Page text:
JANUARY 19, 1959
SARASOTA, Fla.—This column is being written long before your local Red Cross active members will call upon you—as they do throughout the country at some time during the month of March in their annual appeal for funds. I write it because I feel that we need to know why in these years of international tension the responsibilities of the Red Cross are greatly increased.
Under present circumstances we have increased the number of our men serving in the Armed forces throughout the world, and the Red Cross, therefore, has increased its responsibilities to these men and to their families.
Fortunately for us, the year ending on June 30, 1958, was the lightest year from the standpoint of disasters that the Red Cross has had to meet since 1954. But it still had to spend nine million dollars to meet the needs of disaster victims of one kind or another.
Because the President of the United States appoints the head of the American National Red Cross, people sometimes think it is a government-supported institution. This is not true. It is supported entirely by voluntary contributions from the general public. This year the organization's fund goal is 95 million dollars. It is expected that 55 million dollars will be raised through Red Cross participation in joint community campaigns in the fall of this year, but the balance of 40 million dollars must be raised in the month of March.
When we talk about disasters we mean meeting the needs of people when fires, floods, explosions, tornadoes, and hurricanes strike. First, of course, food, clothing, medicine and shelter and nursing care must be provided, but in addition there is the long-range job of helping families with inadequate resources to get back on their feet. And this is done without putting any of these people in debt. Nothing has to be repaid, for the Red Cross donations represent the gifts of the American people to their fellow citizens who happen to be in trouble.
The services to the armed forces and their families and to the veterans are fairly well understood, for many people have had to call upon the Red Cross when their men were in the service or when veterans had to be hospitalized. Thirty-seven cents of every Red Cross dollar was spent last year on this kind of Red Cross service.
Last year two and one-quarter million units of blood were collected by the Red Cross and provided to patients in 3,900 American hospitals.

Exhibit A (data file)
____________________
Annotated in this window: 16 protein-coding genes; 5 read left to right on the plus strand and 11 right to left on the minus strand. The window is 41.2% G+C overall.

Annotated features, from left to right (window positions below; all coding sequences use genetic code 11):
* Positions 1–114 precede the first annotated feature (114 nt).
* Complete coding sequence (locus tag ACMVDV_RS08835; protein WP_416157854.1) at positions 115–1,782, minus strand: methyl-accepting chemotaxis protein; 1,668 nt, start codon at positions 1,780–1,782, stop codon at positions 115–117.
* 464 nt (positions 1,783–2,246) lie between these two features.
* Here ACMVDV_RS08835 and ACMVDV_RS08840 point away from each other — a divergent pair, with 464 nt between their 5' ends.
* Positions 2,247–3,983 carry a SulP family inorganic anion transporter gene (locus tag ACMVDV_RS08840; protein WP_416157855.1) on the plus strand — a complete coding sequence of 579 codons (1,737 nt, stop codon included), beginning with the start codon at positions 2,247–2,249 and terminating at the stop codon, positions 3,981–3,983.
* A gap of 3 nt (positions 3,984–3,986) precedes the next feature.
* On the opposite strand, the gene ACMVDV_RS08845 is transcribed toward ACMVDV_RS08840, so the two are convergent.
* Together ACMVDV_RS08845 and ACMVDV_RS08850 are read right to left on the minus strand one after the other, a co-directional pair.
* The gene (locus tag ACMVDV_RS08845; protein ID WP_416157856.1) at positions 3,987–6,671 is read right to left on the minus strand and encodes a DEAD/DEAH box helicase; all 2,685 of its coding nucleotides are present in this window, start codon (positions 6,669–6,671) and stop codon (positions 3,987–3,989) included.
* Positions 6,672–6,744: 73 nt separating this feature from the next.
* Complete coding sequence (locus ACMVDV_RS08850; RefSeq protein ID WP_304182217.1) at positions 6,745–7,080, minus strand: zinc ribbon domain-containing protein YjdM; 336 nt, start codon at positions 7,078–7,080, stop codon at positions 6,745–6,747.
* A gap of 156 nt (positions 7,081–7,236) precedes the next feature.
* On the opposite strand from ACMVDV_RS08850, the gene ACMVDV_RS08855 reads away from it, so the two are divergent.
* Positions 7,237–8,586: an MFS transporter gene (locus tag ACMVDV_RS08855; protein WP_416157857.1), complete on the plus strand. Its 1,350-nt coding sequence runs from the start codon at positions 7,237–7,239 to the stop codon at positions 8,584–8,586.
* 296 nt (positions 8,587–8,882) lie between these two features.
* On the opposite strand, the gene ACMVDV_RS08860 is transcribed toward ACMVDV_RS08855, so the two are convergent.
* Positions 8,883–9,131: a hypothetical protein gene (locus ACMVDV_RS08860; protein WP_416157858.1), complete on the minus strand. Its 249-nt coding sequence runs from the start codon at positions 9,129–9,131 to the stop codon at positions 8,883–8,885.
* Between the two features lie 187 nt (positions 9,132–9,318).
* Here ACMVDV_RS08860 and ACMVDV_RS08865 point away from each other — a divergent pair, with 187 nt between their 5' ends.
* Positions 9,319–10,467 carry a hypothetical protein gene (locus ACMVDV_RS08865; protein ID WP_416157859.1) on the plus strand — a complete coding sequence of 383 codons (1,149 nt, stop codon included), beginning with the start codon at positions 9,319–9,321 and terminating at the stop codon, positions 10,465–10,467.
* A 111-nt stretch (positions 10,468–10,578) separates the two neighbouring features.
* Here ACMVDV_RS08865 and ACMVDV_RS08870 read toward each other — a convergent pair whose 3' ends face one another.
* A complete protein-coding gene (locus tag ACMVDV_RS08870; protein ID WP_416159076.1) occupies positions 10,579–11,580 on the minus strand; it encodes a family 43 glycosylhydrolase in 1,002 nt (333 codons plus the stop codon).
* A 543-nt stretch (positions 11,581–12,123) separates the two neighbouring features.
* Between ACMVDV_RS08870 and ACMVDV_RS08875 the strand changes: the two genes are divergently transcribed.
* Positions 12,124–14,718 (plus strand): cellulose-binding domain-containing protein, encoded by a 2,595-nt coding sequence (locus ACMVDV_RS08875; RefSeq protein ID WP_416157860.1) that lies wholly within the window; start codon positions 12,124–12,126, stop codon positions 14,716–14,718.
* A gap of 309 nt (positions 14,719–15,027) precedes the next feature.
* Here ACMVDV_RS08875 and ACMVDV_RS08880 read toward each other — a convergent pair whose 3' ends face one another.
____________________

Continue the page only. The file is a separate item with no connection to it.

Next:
The organization carries on courses in first aid and in water safety. It gives instruction in home nursing, which is available to all, and it teaches mother and baby care to expectant parents. Through its nursing services volunteer nurses participate in Red Cross programs during disasters, and they conduct classes in home nursing and in training nurses' aids. All of us recognize the grey ladies in our hospitals, the nurses' aids, the motor service drivers, the canteen workers, and the social welfare aids that serve 7,200 Federal and civilian hospitals. In addition, more than 8,000 other community agencies benefited from their services.
And last but not least the Red Cross can occasionally—because of its cooperation with all other Red Cross agencies throughout the world—accomplish some humanitarian task that governments have been unable to attain. Our prisoners in Communist China, for instance, received regular delivery of food packages through the Red Cross. And the search for missing persons goes on through the League of Red Cross Societies and the international committee of the Red Cross in Switzerland.
During the past year the American Red Cross shipped emergency relief to victims of disaster in Ceylon, Pakistan, Peru, Poland, Thailand, Indonesia, Iran, Japan, Korea, Okinawa, and Spain, as well as directly to Morocca and Tunisia.
This is an impressive report of work well done. Even so, I know there will be criticism now and then at some individual or individuals in the organization, but by and large I think we can feel justified in nationwide support of our American Red Cross.